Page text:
Wednesday 22 November 2017

Gemma O'Doherty: Grin but please don't bare it

Gemma O'Doherty

If you're planning a trip down the ghostly new M9, skip the double latte before you leave. It's such a joy to think that you can get from Dublin to Kilkenny in the bones of an hour these days, but heaven forbid you should find yourself in possession of a busy bladder.

Those brave enough to drive all the way up the country's only toll-free motorway from Waterford to the capital will have noticed there's not so much as a half-decent bush on the side of the road to shield you should you need to answer nature's call, not to mention an actual public toilet. Nor are there any plans to build services on the motorway due to the state's empty coffers.

This Dickensian state of affairs has led to a new breed of motorist -- mostly male, I hasten to add -- who throw their shame to the wind, if they had any in the first place, and insist on carrying out their business in full view of the rest of the road.

You can hardly blame them, but it's a roadside distraction we could do without.

Now that we've brought the Euro to the brink and left the world in no doubt that we really are a primitive little backwater, battalions of bare bottoms scattered up and down the national highways do little to enhance our tattered image.

So consider your nation's battered dignity and hold on.

If you're a first-timer on the new motorways and find yourself in a delicate predicament, it's a high-risk strategy to head for the nearest exit in the hope that you'll find a friendly petrol station with a WC.

I made that mistake recently on the way down south when I took a spur to a sweet little village, only to discover it had sweet-darn-all in the way of lavatories.

So I headed for the local shop, left my modesty at the door and pleaded with the owner for a lend of his loo. The only problem was he didn't have one, apart from a bockety old outhouse in the back that was in no way suitable for public use.

My heart skipped a beat. I told him I would be the judge of that. We walked shame-faced to said outhouse, which was indeed bockety and old but, to the needy traveller, it was a God-sent life raft in a barren sea of tarmacadam.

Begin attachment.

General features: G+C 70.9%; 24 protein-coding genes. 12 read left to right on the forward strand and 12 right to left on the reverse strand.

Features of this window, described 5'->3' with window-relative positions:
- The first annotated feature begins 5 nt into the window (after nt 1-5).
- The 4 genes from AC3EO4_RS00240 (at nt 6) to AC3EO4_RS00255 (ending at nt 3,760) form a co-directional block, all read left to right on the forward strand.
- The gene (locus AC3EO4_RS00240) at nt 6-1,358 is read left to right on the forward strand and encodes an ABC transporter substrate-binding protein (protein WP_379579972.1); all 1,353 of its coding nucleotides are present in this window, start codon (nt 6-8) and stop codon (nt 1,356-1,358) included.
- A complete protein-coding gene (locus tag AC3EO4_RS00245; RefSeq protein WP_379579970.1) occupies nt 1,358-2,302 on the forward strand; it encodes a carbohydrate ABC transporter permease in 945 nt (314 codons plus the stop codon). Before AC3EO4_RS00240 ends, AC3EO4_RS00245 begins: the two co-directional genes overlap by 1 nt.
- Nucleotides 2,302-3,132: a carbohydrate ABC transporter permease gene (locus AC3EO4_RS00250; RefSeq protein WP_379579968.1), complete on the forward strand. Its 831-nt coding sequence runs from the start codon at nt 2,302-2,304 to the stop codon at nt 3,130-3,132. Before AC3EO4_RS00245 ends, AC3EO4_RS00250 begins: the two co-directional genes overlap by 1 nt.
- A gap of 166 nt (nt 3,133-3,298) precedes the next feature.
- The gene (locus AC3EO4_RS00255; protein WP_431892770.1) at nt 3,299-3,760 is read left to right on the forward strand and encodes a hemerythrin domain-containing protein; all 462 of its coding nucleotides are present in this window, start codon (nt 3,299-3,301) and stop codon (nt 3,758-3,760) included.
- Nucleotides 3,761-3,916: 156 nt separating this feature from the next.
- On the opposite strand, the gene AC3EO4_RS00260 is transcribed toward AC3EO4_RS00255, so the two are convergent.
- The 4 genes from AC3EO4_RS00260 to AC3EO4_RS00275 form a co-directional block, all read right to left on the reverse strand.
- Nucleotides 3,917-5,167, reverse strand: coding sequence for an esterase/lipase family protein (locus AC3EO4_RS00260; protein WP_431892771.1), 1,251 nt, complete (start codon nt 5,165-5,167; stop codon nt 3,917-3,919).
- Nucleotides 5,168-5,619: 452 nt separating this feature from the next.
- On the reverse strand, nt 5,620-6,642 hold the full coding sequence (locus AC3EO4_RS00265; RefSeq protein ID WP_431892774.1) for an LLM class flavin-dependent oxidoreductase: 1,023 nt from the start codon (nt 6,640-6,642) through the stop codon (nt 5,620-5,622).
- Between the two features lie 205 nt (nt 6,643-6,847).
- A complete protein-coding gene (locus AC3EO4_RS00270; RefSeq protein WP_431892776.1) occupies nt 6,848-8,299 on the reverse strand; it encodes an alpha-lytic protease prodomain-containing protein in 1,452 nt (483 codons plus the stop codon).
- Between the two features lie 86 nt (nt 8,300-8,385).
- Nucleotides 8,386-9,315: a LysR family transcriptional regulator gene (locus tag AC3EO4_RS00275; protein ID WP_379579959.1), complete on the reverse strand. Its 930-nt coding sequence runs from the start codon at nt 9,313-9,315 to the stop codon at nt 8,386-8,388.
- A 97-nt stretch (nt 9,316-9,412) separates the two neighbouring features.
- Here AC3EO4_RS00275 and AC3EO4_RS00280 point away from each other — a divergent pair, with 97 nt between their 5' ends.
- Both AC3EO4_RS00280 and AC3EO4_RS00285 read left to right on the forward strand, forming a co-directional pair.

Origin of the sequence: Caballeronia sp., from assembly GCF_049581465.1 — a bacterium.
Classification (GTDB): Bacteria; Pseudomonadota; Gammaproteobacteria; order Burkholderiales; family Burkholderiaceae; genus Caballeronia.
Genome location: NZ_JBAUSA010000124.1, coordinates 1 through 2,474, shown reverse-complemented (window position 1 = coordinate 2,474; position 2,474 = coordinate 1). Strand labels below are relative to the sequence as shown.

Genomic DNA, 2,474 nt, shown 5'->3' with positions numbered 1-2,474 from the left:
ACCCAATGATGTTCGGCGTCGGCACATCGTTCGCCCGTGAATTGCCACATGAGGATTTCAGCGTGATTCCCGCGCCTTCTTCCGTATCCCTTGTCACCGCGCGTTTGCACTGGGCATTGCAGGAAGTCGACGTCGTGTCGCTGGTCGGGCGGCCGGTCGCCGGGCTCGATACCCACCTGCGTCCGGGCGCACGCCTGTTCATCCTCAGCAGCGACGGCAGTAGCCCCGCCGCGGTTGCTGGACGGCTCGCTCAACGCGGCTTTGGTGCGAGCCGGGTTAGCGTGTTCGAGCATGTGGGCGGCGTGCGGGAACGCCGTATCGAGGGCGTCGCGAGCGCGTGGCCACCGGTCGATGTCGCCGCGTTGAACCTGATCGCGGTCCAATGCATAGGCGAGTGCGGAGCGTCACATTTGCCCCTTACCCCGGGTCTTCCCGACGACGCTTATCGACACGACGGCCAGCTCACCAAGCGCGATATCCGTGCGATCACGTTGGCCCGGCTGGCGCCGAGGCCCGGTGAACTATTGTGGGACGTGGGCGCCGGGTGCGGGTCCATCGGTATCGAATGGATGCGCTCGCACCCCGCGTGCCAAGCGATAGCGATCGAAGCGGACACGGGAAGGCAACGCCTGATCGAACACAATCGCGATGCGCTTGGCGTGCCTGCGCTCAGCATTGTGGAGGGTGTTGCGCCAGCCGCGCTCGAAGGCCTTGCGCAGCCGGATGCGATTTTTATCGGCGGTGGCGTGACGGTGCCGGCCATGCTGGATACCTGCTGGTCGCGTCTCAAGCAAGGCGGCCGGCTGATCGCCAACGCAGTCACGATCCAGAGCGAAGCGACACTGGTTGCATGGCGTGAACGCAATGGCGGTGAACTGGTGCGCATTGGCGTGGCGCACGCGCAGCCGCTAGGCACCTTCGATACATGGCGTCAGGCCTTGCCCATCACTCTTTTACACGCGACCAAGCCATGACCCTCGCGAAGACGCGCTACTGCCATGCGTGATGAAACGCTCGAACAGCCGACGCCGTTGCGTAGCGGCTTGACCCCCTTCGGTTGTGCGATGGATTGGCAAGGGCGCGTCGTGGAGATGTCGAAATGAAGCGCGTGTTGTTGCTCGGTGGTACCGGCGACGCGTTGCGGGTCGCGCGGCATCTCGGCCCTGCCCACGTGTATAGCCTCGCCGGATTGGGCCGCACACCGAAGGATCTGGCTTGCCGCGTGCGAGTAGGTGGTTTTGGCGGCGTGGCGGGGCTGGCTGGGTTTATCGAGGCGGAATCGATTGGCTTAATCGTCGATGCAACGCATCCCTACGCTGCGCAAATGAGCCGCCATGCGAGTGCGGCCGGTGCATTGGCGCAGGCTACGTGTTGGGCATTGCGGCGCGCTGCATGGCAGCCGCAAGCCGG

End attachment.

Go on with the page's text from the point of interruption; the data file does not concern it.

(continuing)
And so it was with even greater joy I found myself on the Dublin-Galway M4 the other night long after midnight, food deprived after a day in Offaly (could the Taoiseach's constituency please shake up its act on the food front?) and in need of a Ladies.

In the distance, the bright lights of the brand new Applegreen, the M4's newly opened motorway service area, beckoned like a beacon of hope on the lonely road.

Okay, so the best they could conjure up in the line of hot food was a bacon double cheeseburger and fries from Burger King, but it did the trick on that wintry night.

The facilities are a joy to use, the staff helpful and pleasant, and there are even hot showers on-site for the weary trucker. Free Wi-Fi, indoor playgrounds, Costa coffee and pay-at-pump facilities will make life easier for motorists, too.

Four other service areas have also opened on the M1 in recent weeks, at Lusk and Castlebellingham, but there's no cash left for any more on other motorways.

So forewarned is forearmed. And remember if you're heading south, keep your legs crossed and your liquids to a minimum.

Irish Independent

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